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Collecting Race, Ethnicity, and Language (REL) Data on Medicaid Applications: 50-State Review Shows Wide Variation in How States Gather this InformationMay 25, 2021:
Medicaid is a vital source of health insurance coverage for low-income children, adults, and individuals with disabilities; however, many individuals in Medicaid experience significant health disparities. An essential first step in any effort to reduce health disparities and address health equity in Medicaid is to collect and monitor data on disparities by race, ethnicity, and language.
In this brief prepared for State Health and Value Strategies, SHADAC researchers Emily Zylla and Elizabeth Lukanen document how all 50 states are collecting information about race, ethnicity, and language (REL) on their Medicaid applications (both paper and online). Key findings from this analysis include:
-Self-identification as the preferred means of obtaining information about an individual’s race and identity
-Allowing respondents to select multiple responses (as opposed to a “multi-racial” category
-Starting with two categories of ethnicity: Hispanic/Latino and not Hispanic or Latino
-Providing a minimum of five race response options: American Indian or Alaska Native; Asian; Black or African American; Native Hawaiian/Other Pacific Islander; White
- The majority of states’ applications (44 on paper and 27 online) have two separate questions to ascertain race and ethnicity, while the paper applications of six states (Arizona, Colorado, Massachusetts, New York, Oregon, and Washington) asked some version of a combined race/ethnicity question.
- When race and ethnicity were asked separately, the number of ethnicity categories presented on states’ paper applications ranged from two to eight in both paper and online applications. Half of all states (25) offered six ethnicity options on their paper applications: Mexican, Mexican-American, Chicano/a, Puerto Rican, Cuban, and Other. However, the majority of states’ online applications only offered two ethnicity options: Hispanic/Latino and Not Hispanic/Latino.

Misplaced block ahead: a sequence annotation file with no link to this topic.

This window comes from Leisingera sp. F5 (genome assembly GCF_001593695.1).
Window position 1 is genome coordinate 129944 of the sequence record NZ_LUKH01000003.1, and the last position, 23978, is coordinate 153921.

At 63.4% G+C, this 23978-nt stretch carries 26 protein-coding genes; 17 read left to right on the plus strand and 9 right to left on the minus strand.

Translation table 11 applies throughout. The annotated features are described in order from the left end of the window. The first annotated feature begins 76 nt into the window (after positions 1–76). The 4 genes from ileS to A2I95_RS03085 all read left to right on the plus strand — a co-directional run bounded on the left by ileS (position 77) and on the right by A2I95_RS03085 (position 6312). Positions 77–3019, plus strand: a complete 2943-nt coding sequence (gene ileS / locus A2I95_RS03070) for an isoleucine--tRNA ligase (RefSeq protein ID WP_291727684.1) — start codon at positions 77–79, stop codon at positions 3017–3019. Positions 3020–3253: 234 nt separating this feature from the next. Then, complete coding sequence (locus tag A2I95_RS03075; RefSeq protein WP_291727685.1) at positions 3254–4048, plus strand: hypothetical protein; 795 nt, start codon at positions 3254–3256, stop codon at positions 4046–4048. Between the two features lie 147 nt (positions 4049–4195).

Race Response Options
- Most states collect race/ethnicity information with multiple detailed response options. The number of race categories (including subpopulation groupings) presented on states’ paper applications varied considerably, from 5 to 37 on paper applications and from 5 to 20 on online applications.
- States did not necessarily offer the same race categories online as they did on paper.
- Across all 50 states there were 62 variations of racial response options offered on paper and online applications.
- The majority of states offered some type of additional response option beyond the fixed response options such as “other,” “multiracial,” “unknown,” or “decline to answer.”
- 44 states collect information on primary or preferred language on their paper applications, and all 33 of the states’ online forms reviewed collect this information.
- 18 states asked applicants to separately indicate both their preferred spoken and written language on their paper forms, and 13 states asked applicants to separately indicate both their preferred spoken and written language on their online forms.
- Most application forms or online screens start with a note (often in multiple languages) indicating that translation services are available and free of charge. Many states (37) also provided paper Medicaid applications in languages other than English, most commonly Spanish.
State Spotlight: Oregon
Considerations for States
As states look to improve the completeness of their REL data in Medicaid and consider making changes to either their paper or online applications, the authors recommend that states:
- Keep in mind that individuals may be more likely to complete the race/ethnicity question if they recognize options that correspond to their racial and ethnic identities.
- To improve the granularity of data, a state currently using broad racial and ethnic categories may wish to consider further breaking out some of those categories to represent locally relevant populations.i
- Consider the characteristics of their unique population as well as the state’s analytic capacity.
Access the full brief for more information, including state-specific information on Medicaid REL data collection.
A forthcoming companion brief will provide similar information on the collection of information on sex, gender, and disability.
i Wilson, Geniene, Hasnain-Wynia, Romana, Hauser, Diane, Calman, Neil S. Implementing Institute of Medicine Recommendations on Collection of Patient Race, Ethnicity, and Language Data in a Community Health Center. Journal of health care for the poor and underserved. 2013; 24(2):875-884. doi:10.1353/hpu.2013.0071